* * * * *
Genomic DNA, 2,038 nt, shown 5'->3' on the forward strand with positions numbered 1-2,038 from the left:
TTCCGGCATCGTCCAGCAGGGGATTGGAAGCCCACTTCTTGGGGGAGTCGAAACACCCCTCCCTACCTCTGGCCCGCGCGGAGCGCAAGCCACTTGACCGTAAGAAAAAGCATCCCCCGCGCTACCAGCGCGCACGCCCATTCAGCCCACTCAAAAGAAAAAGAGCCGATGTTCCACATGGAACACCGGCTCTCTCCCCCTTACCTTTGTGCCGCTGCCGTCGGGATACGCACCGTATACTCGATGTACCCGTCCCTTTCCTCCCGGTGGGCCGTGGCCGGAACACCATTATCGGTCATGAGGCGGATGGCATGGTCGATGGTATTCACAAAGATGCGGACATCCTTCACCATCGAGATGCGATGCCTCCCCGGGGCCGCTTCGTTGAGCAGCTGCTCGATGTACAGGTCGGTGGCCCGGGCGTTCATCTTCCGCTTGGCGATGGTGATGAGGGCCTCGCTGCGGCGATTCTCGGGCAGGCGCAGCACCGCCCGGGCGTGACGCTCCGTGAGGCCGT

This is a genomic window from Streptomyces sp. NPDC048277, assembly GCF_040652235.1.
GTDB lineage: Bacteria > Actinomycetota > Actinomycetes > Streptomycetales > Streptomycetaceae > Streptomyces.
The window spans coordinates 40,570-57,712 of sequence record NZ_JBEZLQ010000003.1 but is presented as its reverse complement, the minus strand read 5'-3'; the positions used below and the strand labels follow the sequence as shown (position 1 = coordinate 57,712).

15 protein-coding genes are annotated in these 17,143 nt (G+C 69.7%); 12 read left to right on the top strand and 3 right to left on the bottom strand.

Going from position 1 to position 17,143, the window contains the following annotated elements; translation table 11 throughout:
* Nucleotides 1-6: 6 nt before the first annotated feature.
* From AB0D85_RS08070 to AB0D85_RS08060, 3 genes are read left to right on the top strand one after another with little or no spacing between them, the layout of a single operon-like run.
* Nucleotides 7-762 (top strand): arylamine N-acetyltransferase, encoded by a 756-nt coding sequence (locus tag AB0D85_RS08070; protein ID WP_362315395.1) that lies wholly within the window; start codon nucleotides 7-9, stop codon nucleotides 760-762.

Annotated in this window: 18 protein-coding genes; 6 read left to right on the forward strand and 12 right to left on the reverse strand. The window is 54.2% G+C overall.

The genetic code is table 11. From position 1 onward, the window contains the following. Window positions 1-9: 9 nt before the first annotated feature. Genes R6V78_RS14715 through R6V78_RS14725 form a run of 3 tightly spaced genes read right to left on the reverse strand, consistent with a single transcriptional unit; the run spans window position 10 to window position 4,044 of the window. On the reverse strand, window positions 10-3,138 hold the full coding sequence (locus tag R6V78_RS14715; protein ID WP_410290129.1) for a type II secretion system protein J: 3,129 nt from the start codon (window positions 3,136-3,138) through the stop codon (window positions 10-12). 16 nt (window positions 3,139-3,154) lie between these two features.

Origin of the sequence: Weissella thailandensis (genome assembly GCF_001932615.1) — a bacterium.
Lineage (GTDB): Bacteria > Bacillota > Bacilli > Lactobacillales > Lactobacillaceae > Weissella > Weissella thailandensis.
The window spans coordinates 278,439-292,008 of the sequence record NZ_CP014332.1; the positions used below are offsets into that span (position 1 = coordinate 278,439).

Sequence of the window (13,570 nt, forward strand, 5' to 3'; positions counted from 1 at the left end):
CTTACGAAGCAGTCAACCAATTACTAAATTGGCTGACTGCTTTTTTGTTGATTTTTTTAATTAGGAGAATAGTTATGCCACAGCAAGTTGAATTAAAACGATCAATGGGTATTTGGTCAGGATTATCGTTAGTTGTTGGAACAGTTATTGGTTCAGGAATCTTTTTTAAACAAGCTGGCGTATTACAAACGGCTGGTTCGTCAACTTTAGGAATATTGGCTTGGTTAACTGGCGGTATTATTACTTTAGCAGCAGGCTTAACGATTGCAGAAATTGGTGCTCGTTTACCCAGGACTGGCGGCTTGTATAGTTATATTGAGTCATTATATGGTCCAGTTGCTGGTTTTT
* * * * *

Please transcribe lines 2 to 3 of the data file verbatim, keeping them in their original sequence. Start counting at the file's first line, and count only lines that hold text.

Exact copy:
TTCCGGCATCGTCCAGCAGGGGATTGGAAGCCCACTTCTTGGGGGAGTCGAAACACCCCTCCCTACCTCTGGCCCGCGCGGAGCGCAAGCCACTTGACCGTAAGAAAAAGCATCCCCCGCGCTACCAGCGCGCACGCCCATTCAGCCCACTCAAAAGAAAAAGAGCCGATGTTCCACATGGAACACCGGCTCTCTCCCCCTTACCTTTGTGCCGCTGCCGTCGGGATACGCACCGTATACTCGATGTACCCGTCCCTTTCCTCCCGGTGGGCCGTGGCCGGAACACCATTATCGGTCATGAGGCGGATGGCATGGTCGATGGTATTCACAAAGATGCGGACATCCTTCACCATCGAGATGCGATGCCTCCCCGGGGCCGCTTCGTTGAGCAGCTGCTCGATGTACAGGTCGGTGGCCCGGGCGTTCATCTTCCGCTTGGCGATGGTGATGAGGGCCTCGCTGCGGCGATTCTCGGGCAGGCGCAGCACCGCCCGGGCGTGACGCTCCGTGAGGCCGT

This is a genomic window from Streptomyces sp. NPDC048277, assembly GCF_040652235.1.